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Editor's note: Global economic recovery in 2021 faces many challenges, not least because of the continuing COVID-19 pandemic, emergence of new variants of the novel coronavirus and vaccine inequity. The pandemic is changing how we think about economies and societies. So what will the global economic landscape be like next year? Four experts share their views on the issue with China Daily:
Uncertainty over the economic outlook has risen dramatically over the past few days. Has that prompted us (at Oxford Economics) to shift our baseline view of the world economy?
For now, information on the health implications of the Omicron variant of the novel coronavirus is scarce, making the economic repercussions highly unpredictable. At the time of writing, about 30 economies have reported cases of Omicron, but the number of countries where it is present is likely to be substantially higher.
In South Africa, for instance, it's estimated that Omicron has accounted for about 70 percent of the total COVID-19 cases over the past four weeks. Based on this, it seems possible that Omicron may take over from the Delta variant as the dominant strain globally.
Nonetheless, the World Health Organization has cautioned that there is not yet sufficient evidence that Omicron is more transmissible.
The other key uncertainty is the degree to which it reduces the efficacy of existing vaccines. While some of those infected have reportedly been fully vaccinated, it's too early to judge whether this is indicative of lower vaccine efficacy. In addition, even if vaccine efficacy is reduced, it's unclear whether some vaccines will offer better protection than others.
The main repercussion that's clear at this stage is that governments have already reacted to the Omicron news by re-imposing restrictions, particularly on foreign travel. More generally, the latest development underscores that the path to normalcy will continue to be bumpy and uncertain.
What is a plausible best-case scenario?
In a best-case scenario, Omicron could turn out to be a blessing in disguise if the efficacy of the vaccines against serious health outcomes remains high and the symptoms of those infected are generally less serious. In such a scenario, the spread of Omicron could help to expedite the transition back toward normalcy, and any near-term weakness in economic activity due to renewed restrictions might be quickly caught up early next year.
The emergence of a less serious virus strain and the rapid deployment of modified vaccines (Moderna has already said that by early 2022 a reformulated vaccine to tackle Omicron could be available "in large quantities") might reassure people and enterprises that, although COVID-19 is set to linger, its economic impact will lessen over time.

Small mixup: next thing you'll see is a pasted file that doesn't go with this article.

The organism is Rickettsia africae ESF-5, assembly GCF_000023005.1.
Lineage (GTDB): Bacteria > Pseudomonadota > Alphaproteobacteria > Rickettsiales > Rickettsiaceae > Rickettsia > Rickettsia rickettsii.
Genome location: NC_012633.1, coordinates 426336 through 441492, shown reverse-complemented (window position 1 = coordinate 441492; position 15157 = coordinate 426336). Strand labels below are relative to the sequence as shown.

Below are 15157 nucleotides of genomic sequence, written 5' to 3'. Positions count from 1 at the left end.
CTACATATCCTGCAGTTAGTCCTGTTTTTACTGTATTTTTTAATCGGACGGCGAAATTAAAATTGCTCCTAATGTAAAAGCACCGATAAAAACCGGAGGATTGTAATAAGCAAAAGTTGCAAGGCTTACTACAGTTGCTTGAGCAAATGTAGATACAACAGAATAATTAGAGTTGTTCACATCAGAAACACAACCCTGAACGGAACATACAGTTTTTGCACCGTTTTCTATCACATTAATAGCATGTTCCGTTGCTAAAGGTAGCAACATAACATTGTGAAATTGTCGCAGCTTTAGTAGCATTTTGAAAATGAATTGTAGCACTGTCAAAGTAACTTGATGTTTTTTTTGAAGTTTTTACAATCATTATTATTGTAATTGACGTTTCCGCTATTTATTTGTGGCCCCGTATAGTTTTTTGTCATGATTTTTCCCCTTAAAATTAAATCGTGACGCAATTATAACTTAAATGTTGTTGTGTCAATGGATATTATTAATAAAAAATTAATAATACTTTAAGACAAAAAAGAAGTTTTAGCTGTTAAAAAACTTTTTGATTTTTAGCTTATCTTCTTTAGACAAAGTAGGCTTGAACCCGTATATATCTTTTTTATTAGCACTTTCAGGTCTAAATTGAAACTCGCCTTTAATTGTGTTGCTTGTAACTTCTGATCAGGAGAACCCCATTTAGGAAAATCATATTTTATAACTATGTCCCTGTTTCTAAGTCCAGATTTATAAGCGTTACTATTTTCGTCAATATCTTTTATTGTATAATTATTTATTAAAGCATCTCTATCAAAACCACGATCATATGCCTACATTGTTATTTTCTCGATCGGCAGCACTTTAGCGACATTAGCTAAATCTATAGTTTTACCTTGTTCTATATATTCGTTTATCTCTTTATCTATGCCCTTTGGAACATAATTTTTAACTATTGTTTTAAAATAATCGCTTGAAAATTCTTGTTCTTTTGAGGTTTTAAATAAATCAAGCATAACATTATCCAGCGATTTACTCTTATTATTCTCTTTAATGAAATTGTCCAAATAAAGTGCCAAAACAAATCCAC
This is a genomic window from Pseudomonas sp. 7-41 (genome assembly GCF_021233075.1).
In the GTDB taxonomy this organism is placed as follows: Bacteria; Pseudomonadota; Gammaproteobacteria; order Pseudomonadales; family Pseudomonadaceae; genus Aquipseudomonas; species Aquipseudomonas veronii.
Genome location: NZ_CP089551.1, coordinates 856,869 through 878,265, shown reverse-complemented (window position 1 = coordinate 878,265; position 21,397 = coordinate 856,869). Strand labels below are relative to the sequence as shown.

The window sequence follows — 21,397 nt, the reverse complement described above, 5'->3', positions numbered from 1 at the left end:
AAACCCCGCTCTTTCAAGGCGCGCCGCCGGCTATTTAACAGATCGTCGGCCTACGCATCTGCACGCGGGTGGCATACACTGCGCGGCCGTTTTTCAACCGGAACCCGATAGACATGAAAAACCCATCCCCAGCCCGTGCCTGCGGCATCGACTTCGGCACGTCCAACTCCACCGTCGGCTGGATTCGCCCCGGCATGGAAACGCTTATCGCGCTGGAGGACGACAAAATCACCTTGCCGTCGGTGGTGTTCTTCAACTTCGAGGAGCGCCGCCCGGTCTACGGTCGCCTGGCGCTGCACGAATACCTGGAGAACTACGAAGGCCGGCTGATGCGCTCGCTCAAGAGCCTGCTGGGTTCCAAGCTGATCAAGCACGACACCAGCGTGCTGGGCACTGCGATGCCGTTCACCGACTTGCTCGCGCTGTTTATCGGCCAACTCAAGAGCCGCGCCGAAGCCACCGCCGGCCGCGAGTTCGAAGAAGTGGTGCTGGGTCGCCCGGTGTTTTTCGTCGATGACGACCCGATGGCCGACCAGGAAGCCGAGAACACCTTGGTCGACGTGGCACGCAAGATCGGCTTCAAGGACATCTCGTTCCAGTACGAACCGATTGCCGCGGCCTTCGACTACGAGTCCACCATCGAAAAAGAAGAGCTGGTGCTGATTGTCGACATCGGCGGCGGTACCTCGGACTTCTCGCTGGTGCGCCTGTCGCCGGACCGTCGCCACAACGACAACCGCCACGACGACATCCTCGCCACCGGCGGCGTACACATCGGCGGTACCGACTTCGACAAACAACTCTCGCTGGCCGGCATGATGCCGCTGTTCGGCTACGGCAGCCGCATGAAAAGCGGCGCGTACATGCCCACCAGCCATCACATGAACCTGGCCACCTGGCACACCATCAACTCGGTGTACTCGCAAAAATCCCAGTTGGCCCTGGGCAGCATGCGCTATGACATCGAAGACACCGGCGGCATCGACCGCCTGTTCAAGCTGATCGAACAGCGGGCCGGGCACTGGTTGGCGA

And a plausible worst-case scenario?
Although far from inevitable, we can't discount the possibility of Omicron having greater transmissibility, similar or worse symptoms to Delta, and greater resistance to vaccines.
So, what might be the plausible economic consequences of a more worrisome variant?
In our current COVID-19 downside scenario in which new novel coronavirus variants trigger a protracted period of restrictions and lengthen the disruption to global supply chains, world GDP growth slows to 2.3 percent in 2022 and financial markets weaken.
In this scenario, advanced economies are particularly hard hit with the GDP growth of the United States and eurozone in 2022 being about 2 percentage points below our current baseline forecasts of 4.5 percent and 4.2 percent, respectively.
Based on the current relationship with lockdown stringency, a downward revision of that magnitude would be consistent with restrictions ratcheting up to levels similar to those seen globally from May to September this year. This would lower calendar year global growth from the current 4.5 percent to 4.2-4.3 percent.
In the nearer term, it is likely that governments will tighten measures that restrict international travel or make it more inconvenient and expensive, which may help to push down oil prices and thus energy price inflation globally over the coming months. That would support our view that global consumer price index inflation will ease sharply over the course of 2022.
But greater restrictions, particularly in China and other Asia-Pacific economies that are likely to continue to pursue zero-COVID-19 policies, may add to supply chain strains in the short term and slow the speed at which bottlenecks are cleared.
In addition, tighter restrictions are also likely to result in a more gradual transition of spending from goods back to services. These two factors combined would likely result in goods price inflation in 2022 remaining higher than our current baseline envisages.
The impact on core inflation will also depend on the extent to which an Omicron wave affects demand. While demand effects outweighed supply-side effects during the global lockdown, supply effects typically dominated demand effects in subsequent shutdowns.
On balance, the latter episodes are likely to be more representative than the former when it comes to future inflation trends unless we end up in our worst-case scenario. In that case, demand effects might dominate.
Beyond 2022, though, the impact on inflation is likely to be governed by two factors. The first is the extent to which Omicron enhances or diminishes labor bargaining power. For now, we see the risk of sustained high wage growth as limited. And the second is the extent to which policymakers step in to protect demand.
If the Omicron variant ends up having a significant impact on the economy, then governments and central banks would likely focus their response on the demand impacts rather than the more ambiguous inflation impact.